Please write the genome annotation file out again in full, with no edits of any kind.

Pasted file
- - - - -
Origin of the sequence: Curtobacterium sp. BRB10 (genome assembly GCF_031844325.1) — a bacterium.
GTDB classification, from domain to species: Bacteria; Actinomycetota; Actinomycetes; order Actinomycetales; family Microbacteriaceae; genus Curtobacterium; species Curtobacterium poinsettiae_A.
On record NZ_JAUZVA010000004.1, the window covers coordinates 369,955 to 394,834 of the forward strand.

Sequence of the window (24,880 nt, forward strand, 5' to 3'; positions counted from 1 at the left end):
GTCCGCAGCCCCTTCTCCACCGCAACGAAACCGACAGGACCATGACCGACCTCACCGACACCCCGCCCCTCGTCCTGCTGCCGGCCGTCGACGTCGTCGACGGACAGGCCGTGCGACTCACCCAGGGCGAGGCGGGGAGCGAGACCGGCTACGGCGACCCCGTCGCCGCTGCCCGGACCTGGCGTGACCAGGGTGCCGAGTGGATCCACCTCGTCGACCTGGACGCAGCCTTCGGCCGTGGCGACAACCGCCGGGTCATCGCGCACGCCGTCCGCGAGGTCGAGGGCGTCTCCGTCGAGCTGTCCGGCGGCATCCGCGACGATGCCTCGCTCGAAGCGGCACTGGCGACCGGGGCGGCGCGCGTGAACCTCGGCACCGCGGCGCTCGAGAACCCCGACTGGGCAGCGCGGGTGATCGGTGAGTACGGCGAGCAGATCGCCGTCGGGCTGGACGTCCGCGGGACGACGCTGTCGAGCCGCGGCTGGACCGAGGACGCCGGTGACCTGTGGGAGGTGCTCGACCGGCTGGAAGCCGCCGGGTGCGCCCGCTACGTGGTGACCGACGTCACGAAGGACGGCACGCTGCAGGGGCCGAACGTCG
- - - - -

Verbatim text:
Origin of the sequence: Curtobacterium sp. BRB10 (genome assembly GCF_031844325.1) — a bacterium.
GTDB classification, from domain to species: Bacteria; Actinomycetota; Actinomycetes; order Actinomycetales; family Microbacteriaceae; genus Curtobacterium; species Curtobacterium poinsettiae_A.
On record NZ_JAUZVA010000004.1, the window covers coordinates 369,955 to 394,834 of the forward strand.

Sequence of the window (24,880 nt, forward strand, 5' to 3'; positions counted from 1 at the left end):
GTCCGCAGCCCCTTCTCCACCGCAACGAAACCGACAGGACCATGACCGACCTCACCGACACCCCGCCCCTCGTCCTGCTGCCGGCCGTCGACGTCGTCGACGGACAGGCCGTGCGACTCACCCAGGGCGAGGCGGGGAGCGAGACCGGCTACGGCGACCCCGTCGCCGCTGCCCGGACCTGGCGTGACCAGGGTGCCGAGTGGATCCACCTCGTCGACCTGGACGCAGCCTTCGGCCGTGGCGACAACCGCCGGGTCATCGCGCACGCCGTCCGCGAGGTCGAGGGCGTCTCCGTCGAGCTGTCCGGCGGCATCCGCGACGATGCCTCGCTCGAAGCGGCACTGGCGACCGGGGCGGCGCGCGTGAACCTCGGCACCGCGGCGCTCGAGAACCCCGACTGGGCAGCGCGGGTGATCGGTGAGTACGGCGAGCAGATCGCCGTCGGGCTGGACGTCCGCGGGACGACGCTGTCGAGCCGCGGCTGGACCGAGGACGCCGGTGACCTGTGGGAGGTGCTCGACCGGCTGGAAGCCGCCGGGTGCGCCCGCTACGTGGTGACCGACGTCACGAAGGACGGCACGCTGCAGGGGCCGAACGTCG